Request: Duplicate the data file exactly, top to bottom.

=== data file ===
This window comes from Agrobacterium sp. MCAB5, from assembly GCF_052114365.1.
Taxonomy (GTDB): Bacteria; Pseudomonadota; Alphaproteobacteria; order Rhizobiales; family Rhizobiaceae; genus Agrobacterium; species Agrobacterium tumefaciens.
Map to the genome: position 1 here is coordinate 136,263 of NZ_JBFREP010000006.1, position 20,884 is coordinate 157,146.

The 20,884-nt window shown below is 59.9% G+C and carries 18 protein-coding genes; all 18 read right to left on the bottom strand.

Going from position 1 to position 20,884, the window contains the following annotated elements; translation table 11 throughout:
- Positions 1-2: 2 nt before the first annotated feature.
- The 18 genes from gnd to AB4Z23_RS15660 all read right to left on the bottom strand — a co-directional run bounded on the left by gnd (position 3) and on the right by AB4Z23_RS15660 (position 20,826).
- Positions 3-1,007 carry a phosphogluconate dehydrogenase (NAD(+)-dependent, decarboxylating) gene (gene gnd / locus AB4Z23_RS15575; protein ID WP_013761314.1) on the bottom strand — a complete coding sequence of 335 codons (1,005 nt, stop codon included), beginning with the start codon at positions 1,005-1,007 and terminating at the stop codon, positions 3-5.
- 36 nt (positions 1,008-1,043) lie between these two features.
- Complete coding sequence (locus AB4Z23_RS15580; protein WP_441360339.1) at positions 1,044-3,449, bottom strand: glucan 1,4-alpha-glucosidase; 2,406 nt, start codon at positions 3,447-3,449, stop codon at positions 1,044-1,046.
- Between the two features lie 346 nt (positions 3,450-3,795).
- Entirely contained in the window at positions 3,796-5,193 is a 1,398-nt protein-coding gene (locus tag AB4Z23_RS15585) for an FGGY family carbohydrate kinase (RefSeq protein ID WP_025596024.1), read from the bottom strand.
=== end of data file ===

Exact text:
This window comes from Agrobacterium sp. MCAB5, from assembly GCF_052114365.1.
Taxonomy (GTDB): Bacteria; Pseudomonadota; Alphaproteobacteria; order Rhizobiales; family Rhizobiaceae; genus Agrobacterium; species Agrobacterium tumefaciens.
Map to the genome: position 1 here is coordinate 136,263 of NZ_JBFREP010000006.1, position 20,884 is coordinate 157,146.

The 20,884-nt window shown below is 59.9% G+C and carries 18 protein-coding genes; all 18 read right to left on the bottom strand.

Going from position 1 to position 20,884, the window contains the following annotated elements; translation table 11 throughout:
- Positions 1-2: 2 nt before the first annotated feature.
- The 18 genes from gnd to AB4Z23_RS15660 all read right to left on the bottom strand — a co-directional run bounded on the left by gnd (position 3) and on the right by AB4Z23_RS15660 (position 20,826).
- Positions 3-1,007 carry a phosphogluconate dehydrogenase (NAD(+)-dependent, decarboxylating) gene (gene gnd / locus AB4Z23_RS15575; protein ID WP_013761314.1) on the bottom strand — a complete coding sequence of 335 codons (1,005 nt, stop codon included), beginning with the start codon at positions 1,005-1,007 and terminating at the stop codon, positions 3-5.
- 36 nt (positions 1,008-1,043) lie between these two features.
- Complete coding sequence (locus AB4Z23_RS15580; protein WP_441360339.1) at positions 1,044-3,449, bottom strand: glucan 1,4-alpha-glucosidase; 2,406 nt, start codon at positions 3,447-3,449, stop codon at positions 1,044-1,046.
- Between the two features lie 346 nt (positions 3,450-3,795).
- Entirely contained in the window at positions 3,796-5,193 is a 1,398-nt protein-coding gene (locus tag AB4Z23_RS15585) for an FGGY family carbohydrate kinase (RefSeq protein ID WP_025596024.1), read from the bottom strand.